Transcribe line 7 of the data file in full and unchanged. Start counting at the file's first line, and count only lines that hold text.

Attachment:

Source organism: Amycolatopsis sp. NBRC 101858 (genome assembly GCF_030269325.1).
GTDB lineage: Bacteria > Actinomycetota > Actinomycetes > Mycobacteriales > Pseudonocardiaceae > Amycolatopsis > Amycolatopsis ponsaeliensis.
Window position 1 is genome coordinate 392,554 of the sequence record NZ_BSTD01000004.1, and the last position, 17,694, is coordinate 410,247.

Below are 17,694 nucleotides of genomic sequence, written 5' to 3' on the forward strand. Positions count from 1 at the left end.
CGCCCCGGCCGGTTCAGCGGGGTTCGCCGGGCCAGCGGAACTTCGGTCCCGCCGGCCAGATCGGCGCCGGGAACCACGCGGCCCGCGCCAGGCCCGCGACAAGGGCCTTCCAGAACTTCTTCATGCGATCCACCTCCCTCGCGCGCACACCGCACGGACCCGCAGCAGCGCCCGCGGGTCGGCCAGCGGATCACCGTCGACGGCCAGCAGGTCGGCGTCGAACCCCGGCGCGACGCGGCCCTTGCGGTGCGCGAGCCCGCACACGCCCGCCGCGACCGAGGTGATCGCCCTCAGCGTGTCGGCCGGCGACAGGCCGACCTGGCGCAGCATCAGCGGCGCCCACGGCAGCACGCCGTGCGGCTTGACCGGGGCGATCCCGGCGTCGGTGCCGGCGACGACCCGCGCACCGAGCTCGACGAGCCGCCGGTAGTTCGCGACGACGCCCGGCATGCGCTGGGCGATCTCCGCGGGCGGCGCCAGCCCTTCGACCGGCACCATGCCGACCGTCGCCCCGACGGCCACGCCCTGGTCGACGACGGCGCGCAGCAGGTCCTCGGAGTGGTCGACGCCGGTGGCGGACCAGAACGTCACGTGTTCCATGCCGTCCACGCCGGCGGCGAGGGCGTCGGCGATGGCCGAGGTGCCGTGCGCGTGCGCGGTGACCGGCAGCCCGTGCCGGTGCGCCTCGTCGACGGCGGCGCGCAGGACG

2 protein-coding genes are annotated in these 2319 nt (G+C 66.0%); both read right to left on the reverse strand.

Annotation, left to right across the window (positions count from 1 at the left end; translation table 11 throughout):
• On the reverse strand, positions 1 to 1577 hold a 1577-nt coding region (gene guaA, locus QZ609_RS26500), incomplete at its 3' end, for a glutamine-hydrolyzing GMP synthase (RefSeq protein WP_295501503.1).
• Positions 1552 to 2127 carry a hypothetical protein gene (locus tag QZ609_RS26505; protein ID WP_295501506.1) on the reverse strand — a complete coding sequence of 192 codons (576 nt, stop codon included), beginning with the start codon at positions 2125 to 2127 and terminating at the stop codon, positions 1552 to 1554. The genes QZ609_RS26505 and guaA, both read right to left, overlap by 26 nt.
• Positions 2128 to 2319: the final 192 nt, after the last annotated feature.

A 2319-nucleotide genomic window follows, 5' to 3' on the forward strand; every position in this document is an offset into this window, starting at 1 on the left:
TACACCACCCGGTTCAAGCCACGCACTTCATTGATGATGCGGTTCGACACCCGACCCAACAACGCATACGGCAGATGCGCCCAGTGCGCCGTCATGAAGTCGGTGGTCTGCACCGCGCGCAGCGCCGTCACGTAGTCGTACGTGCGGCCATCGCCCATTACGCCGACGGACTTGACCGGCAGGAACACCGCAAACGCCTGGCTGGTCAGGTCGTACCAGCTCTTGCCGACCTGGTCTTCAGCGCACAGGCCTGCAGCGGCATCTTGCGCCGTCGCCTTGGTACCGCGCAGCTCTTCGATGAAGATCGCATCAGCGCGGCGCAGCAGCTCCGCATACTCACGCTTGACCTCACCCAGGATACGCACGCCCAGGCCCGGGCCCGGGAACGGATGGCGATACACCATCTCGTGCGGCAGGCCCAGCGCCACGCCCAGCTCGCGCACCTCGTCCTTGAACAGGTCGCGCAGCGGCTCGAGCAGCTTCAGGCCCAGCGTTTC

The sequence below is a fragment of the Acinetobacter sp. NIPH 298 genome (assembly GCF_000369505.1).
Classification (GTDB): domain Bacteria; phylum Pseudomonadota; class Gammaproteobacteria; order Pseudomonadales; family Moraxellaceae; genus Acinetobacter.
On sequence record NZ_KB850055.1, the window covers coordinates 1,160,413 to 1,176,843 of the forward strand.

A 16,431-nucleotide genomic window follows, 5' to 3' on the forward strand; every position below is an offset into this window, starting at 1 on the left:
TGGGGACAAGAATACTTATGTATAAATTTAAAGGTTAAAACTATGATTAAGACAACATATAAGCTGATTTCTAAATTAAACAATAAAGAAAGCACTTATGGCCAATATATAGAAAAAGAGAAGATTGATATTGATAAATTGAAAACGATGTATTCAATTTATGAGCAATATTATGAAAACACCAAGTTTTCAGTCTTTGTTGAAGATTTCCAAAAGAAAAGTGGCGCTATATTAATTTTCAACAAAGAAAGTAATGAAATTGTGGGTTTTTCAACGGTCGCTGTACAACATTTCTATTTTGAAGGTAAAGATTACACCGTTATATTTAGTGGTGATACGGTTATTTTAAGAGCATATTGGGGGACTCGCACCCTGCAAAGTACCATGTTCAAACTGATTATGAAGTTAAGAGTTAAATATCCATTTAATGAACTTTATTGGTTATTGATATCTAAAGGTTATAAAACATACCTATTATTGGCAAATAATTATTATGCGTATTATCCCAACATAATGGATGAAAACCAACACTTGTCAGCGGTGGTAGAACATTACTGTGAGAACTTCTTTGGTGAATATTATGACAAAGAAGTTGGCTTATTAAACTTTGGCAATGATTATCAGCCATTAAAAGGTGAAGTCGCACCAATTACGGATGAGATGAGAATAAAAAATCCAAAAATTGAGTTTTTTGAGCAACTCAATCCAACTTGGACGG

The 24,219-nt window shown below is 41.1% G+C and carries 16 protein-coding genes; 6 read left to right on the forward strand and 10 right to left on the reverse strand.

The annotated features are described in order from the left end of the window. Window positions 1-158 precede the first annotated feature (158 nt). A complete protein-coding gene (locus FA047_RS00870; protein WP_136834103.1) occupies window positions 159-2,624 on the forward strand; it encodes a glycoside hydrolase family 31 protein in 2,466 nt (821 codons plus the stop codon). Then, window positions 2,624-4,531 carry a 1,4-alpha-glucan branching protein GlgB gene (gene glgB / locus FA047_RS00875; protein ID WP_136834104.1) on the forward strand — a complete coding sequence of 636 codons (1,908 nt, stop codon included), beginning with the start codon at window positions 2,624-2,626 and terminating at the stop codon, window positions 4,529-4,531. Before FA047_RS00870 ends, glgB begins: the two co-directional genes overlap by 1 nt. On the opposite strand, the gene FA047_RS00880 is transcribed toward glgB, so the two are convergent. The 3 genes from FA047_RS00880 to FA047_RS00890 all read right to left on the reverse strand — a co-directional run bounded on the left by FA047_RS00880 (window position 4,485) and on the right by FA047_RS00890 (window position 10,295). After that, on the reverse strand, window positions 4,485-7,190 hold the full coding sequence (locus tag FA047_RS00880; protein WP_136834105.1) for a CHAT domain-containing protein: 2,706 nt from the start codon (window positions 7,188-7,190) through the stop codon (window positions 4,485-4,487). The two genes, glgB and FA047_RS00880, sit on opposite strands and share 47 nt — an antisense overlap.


Annotation, left to right across the window (positions count from 1 at the left end; translation table 11 throughout):